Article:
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Effects of prone position and positive end-expiratory pressure on lung perfusion and ventilation.
Crit Care Med. 2008 Aug; 36(8):2373-80.CC

Abstract

OBJECTIVES

Prone positioning is frequently used during acute respiratory distress syndrome. However, mechanisms by which it improves oxygenation are poorly understood, as well as its interaction with positive end-expiratory pressure. This study was conducted to decipher the respective effects of positive end-expiratory pressure and posture during lung injury on regional lung ventilation, perfusion and recruitment assessed by positron emission tomography.

DESIGN

Experimental study.

SETTING

Research laboratory of a university hospital.

SUBJECTS

Six female piglets.

INTERVENTIONS

After oleic acid-induced lung injury, all animals were studied in supine and prone position at both positive end-expiratory pressure 0 and positive end-expiratory pressure 10 cm H2O.

MEASUREMENTS AND MAIN RESULTS

In each experimental condition, regional lung perfusion and ventilation were assessed with positron emission tomograph using intravenous 15O-labeled water and inhaled nitrogen-13. Nonaerated lung weight was assessed with positron emission tomograph, and alveolar recruitment was defined as the difference of nonaerated lung weight between conditions. Positive end-expiratory pressure was associated with significant alveolar recruitment (130 +/- 85 and 65 +/- 29 g of lung in supine and prone position, respectively [p < 0.05 vs. 0]), whereas recruitment induced by posture was not statistically significant (77 +/- 97 g with positive end-expiratory pressure 0 and 13 +/- 19 g with positive end-expiratory pressure 10 [p > 0.05 vs. 0]). Regardless the posture, positive end-expiratory pressure redistributed both perfusion and ventilation toward dependent regions. Recruitment by positive end-expiratory pressure was restricted to dorsal regions in supine position, but extended diffusely along the ventral-to-dorsal dimension in prone position. Prone position was associated with recruitment in dorsal regions with concomitant derecruitment in ventral regions, magnitude of this being reduced by positive end-expiratory pressure. Prone position redistributed ventilation toward dorsal and ventral regions at positive end-expiratory pressure 0 and positive end-expiratory pressure, respectively. Finally, prone position redistributed perfusion toward ventral regions, to an extent amplified by positive end-expiratory pressure.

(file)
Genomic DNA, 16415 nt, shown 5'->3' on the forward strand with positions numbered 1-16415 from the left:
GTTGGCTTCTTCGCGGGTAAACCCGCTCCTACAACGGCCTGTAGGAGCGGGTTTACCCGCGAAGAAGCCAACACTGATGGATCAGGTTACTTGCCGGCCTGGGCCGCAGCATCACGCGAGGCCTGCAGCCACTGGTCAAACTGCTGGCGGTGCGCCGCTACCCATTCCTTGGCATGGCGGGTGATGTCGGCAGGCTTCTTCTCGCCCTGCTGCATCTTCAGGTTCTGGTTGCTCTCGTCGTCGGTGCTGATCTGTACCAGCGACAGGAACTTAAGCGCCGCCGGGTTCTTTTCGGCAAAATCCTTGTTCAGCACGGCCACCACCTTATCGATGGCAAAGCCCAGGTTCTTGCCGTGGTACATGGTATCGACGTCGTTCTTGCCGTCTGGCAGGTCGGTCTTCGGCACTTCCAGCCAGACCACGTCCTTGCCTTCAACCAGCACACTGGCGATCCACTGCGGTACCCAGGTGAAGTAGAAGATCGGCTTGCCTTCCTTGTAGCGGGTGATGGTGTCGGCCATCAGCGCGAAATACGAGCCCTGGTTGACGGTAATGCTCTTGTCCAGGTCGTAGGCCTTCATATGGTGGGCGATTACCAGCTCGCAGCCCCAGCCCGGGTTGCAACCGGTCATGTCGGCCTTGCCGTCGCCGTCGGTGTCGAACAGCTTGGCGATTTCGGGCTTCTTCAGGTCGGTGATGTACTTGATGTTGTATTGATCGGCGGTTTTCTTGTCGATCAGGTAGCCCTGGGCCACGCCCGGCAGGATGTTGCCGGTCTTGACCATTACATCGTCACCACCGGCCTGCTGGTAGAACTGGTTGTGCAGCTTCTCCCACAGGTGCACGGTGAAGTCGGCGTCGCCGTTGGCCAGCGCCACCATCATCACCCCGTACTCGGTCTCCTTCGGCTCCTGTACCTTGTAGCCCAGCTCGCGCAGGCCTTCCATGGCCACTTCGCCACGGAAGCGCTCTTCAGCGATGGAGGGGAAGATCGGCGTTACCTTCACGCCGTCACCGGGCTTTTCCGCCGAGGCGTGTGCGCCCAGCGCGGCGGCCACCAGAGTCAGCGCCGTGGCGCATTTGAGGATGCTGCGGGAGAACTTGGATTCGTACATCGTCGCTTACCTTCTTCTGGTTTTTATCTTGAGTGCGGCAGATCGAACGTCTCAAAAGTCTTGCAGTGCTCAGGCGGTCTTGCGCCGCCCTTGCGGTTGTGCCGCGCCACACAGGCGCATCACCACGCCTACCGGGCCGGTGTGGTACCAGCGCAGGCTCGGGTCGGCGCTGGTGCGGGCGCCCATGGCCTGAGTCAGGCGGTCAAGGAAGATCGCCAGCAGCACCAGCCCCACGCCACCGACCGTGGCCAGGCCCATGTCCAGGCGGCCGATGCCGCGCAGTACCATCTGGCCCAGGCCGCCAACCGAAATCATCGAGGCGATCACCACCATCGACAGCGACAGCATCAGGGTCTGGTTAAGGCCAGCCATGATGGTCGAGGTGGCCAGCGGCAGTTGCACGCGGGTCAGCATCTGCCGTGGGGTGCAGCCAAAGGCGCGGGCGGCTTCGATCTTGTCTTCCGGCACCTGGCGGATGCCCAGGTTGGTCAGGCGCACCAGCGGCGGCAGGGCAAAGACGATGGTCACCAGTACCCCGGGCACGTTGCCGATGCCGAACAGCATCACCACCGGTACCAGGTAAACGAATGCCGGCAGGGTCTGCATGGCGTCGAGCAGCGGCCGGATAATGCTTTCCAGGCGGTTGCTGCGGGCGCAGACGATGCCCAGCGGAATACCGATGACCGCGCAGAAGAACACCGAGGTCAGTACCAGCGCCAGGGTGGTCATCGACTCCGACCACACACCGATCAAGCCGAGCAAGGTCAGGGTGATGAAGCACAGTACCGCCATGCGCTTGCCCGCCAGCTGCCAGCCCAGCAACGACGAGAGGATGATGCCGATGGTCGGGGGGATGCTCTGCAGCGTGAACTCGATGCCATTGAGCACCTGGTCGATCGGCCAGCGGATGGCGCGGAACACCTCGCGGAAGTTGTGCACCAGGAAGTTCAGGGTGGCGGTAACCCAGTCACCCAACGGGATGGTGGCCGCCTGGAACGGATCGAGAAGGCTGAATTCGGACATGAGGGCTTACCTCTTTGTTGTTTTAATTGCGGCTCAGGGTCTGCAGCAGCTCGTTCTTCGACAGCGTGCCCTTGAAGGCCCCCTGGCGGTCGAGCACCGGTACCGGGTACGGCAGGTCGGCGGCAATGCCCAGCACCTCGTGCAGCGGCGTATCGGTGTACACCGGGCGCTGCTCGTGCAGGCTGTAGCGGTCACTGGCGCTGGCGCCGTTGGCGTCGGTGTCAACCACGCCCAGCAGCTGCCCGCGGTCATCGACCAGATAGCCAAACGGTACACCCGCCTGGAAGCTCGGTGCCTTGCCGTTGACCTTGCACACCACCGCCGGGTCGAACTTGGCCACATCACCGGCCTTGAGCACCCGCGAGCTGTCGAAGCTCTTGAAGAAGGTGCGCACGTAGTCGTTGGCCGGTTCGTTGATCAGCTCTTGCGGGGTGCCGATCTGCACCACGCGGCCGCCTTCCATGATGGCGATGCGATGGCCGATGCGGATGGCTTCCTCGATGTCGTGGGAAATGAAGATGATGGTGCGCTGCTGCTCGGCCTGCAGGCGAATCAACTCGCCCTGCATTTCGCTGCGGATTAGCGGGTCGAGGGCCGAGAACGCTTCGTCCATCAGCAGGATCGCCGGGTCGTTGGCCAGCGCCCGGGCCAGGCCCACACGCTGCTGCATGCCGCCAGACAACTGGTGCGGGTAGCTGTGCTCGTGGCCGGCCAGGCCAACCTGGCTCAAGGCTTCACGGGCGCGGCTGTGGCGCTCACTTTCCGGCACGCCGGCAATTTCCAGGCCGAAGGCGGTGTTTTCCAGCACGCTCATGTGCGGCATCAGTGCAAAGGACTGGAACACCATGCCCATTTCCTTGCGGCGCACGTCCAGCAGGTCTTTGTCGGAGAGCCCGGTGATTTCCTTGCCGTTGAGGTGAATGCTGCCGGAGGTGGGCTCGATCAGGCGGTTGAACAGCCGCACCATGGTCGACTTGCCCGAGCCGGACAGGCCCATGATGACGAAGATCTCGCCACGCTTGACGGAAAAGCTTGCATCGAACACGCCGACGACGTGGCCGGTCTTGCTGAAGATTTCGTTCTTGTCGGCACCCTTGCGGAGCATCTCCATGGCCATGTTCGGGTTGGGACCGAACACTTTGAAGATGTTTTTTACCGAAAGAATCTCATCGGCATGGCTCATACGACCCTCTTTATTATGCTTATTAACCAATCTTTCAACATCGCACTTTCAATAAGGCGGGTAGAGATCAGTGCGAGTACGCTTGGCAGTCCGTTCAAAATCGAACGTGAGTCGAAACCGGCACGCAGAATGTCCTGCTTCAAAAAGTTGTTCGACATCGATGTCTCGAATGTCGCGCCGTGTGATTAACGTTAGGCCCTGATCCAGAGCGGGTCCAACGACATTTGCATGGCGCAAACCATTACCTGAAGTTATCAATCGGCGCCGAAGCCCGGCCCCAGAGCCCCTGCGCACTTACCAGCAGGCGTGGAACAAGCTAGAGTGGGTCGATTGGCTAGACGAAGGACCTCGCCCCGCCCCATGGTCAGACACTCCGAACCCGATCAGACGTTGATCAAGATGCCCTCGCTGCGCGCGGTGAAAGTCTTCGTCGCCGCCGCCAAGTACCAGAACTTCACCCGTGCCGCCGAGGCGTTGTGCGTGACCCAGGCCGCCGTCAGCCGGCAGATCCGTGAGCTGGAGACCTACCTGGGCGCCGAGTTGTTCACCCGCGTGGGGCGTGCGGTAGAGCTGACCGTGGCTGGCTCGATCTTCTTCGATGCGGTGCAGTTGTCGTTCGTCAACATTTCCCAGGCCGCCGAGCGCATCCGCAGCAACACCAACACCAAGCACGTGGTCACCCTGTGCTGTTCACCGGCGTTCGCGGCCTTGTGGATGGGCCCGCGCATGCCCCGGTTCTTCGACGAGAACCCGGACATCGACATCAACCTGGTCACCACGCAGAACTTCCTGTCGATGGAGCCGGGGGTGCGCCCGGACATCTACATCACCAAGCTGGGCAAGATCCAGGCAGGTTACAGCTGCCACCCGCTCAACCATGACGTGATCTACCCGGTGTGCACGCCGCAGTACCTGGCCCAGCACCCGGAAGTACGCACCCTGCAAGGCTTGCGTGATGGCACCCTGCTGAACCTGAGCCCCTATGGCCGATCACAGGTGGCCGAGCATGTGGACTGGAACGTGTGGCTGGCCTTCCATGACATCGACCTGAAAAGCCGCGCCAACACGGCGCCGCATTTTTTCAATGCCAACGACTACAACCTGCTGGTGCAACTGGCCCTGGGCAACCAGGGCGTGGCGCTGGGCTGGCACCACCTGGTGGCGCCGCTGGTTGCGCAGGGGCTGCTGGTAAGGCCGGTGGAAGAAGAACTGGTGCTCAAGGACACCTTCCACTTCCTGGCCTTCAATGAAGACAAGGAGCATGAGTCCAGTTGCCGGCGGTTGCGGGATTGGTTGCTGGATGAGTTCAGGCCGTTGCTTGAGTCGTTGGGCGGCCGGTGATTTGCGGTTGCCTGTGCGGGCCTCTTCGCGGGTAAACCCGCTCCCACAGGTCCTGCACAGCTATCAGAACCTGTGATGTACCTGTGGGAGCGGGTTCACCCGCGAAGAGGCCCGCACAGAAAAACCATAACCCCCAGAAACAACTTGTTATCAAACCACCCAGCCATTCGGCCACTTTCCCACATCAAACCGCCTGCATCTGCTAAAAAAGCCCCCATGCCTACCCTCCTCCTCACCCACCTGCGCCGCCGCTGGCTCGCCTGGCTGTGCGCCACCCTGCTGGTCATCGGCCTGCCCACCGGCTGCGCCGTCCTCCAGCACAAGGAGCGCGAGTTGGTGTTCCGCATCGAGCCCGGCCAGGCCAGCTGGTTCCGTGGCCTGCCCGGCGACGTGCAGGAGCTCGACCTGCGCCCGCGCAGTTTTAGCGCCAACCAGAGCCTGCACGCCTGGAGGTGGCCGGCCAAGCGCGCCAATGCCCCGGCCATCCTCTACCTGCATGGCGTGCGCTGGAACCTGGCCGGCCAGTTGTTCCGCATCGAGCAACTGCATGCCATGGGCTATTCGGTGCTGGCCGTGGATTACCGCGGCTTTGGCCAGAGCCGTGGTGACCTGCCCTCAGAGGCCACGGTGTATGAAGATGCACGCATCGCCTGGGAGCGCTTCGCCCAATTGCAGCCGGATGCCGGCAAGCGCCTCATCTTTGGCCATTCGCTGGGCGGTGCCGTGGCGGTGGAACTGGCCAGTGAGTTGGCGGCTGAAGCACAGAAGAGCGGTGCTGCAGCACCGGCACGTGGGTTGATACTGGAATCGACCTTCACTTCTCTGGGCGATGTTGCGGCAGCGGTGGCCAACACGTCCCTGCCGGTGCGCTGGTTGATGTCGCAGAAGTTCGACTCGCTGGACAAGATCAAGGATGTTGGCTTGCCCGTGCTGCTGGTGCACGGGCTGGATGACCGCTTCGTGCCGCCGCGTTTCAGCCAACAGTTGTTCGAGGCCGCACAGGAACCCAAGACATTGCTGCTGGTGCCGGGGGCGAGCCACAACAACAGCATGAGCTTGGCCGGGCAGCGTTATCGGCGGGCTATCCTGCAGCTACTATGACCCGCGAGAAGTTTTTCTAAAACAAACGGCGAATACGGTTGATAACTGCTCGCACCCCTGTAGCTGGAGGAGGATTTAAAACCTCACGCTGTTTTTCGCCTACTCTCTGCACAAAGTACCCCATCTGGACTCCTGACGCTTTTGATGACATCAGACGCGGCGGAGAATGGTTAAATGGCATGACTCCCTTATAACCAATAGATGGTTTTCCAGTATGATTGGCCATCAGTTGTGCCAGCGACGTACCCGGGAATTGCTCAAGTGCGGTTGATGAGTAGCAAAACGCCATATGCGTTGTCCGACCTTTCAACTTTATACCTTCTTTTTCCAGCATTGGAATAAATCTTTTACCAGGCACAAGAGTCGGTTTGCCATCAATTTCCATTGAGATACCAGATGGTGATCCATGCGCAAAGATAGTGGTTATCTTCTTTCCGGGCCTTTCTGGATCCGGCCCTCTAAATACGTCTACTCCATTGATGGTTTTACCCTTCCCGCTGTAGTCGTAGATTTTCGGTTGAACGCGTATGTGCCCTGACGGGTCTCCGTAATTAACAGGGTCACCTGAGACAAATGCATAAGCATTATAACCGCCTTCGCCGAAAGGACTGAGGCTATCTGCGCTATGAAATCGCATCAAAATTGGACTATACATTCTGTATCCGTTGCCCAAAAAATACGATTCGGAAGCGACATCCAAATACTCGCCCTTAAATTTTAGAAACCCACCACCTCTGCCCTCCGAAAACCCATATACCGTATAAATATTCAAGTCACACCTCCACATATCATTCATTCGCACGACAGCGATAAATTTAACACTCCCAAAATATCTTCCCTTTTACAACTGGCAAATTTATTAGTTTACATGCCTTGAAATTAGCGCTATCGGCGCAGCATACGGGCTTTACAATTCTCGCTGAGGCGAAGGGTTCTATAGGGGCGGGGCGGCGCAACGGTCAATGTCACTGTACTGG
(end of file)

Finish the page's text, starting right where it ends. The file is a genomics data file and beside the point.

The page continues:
CONCLUSIONS

Positive end-expiratory pressure and posture act synergistically by redistributing lung regional perfusion toward ventral regions, but have antagonistic effects on regional ventilation.

Authors+Show Affiliations

Hospices civils de Lyon, Service de Réanimation Médicale et d'Assistance Respiratoire, Hôpital de la Croix Rousse, Lyon, France.No affiliation info availableNo affiliation info availableNo affiliation info availableNo affiliation info availableNo affiliation info availableNo affiliation info availableNo affiliation info availableNo affiliation info availableNo affiliation info available

Pub Type(s)

Journal Article
Research Support, Non-U.S. Gov't

Language

eng

PubMed ID

18596639

Citation

Richard, Jean-Christophe, et al. "Effects of Prone Position and Positive End-expiratory Pressure On Lung Perfusion and Ventilation." Critical Care Medicine, vol. 36, no. 8, 2008, pp. 2373-80.
Richard JC, Bregeon F, Costes N, et al. Effects of prone position and positive end-expiratory pressure on lung perfusion and ventilation. Crit Care Med. 2008;36(8):2373-80.